Arts funding for schools may be down, but not out.
Not if Norman Olshansky has anything to say about it.
Olshansky is the new president and CEO of the Van Wezel Foundation. On the job for about two months, he is dedicated to the foundation’s mission of bringing the theater arts into schools in Manatee and Sarasota counties as well as the greater region.
About 40,000 students are served by the foundation’s educational outreach programs each year, which includes more than 9,000 from Manatee. They attend schooltime performances at the Van Wezel and — what I didn’t know — provide innovative arts integration in classrooms.
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When I talked to Olshansky recently, he spoke about that side of their outreach, which is part of the Kennedy Center’s education initiative.
Arts integration includes training teachers on how to use the arts in schools to enhance the teaching of core subjects such as math, language arts and social studies. For example, an actor or dancer comes into the schools to teach body movement, integrating it with physics. Students then use their bodies to act out the molecular characteristics of the science.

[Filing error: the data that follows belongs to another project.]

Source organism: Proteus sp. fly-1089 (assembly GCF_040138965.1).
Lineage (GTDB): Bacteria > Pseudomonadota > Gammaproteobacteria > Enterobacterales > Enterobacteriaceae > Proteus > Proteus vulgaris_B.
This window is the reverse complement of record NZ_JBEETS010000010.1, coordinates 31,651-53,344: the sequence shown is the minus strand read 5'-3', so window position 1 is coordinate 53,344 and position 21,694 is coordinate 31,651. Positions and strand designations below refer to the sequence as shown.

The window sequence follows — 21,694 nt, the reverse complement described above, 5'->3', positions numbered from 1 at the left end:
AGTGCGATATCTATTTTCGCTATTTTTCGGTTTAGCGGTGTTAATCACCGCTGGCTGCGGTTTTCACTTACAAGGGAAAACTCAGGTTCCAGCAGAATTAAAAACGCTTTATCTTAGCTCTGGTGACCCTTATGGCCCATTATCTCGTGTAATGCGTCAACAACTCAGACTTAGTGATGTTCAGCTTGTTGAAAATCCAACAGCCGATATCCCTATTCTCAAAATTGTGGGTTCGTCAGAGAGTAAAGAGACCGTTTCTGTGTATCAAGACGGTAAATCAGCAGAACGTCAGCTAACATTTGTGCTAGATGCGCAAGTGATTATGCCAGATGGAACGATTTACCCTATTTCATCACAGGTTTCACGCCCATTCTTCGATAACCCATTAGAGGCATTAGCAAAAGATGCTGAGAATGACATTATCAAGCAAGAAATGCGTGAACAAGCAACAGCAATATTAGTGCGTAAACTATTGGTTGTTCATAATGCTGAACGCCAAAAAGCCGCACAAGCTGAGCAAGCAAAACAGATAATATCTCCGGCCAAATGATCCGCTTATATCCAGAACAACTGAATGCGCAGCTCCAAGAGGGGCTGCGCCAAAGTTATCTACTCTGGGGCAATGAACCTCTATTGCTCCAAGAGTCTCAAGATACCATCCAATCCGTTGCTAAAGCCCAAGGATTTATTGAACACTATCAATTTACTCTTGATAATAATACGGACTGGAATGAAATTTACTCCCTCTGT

The foundation also ties stage performances at the Van Wezel into language arts programs with fun reads like “The Stinky Cheese Man and Other Fairly Stupid Tales.” There have been elementary-based lesson plans on the book where students research everything from the deconstruction of fairy tales to the types of cheeses in the world.
Sure, Olshansky knows there are other arts institutions in the area doing some of the same things. But with educational budget cuts impacting an area that relies so heavily on the arts as an economic generator, the more student outreach the better.
“Part of what we’re trying to do is collective,” he said. “We’re preparing the country for the next generation of supporters of the arts.”
We’ve all heard of the reports about how arts education increases overall student performance. Olshansky cites those, which is why he’s excited about a new $5,000 grant the foundation recently received to help Manatee’s Title 1 schools for the 2010-11 season.
The grant is from the Gene and Bonnie Hull Fund, Weichel Family Fund and the Manatee Community Foundation Unrestricted Fund. It will provide transportation for more than 1,500 students to attend next season’s schooltime performances.
What arts education program would you like to applaud? Send an e-mail to email@example.com or comment at herald buzzworthy.blogspot.com.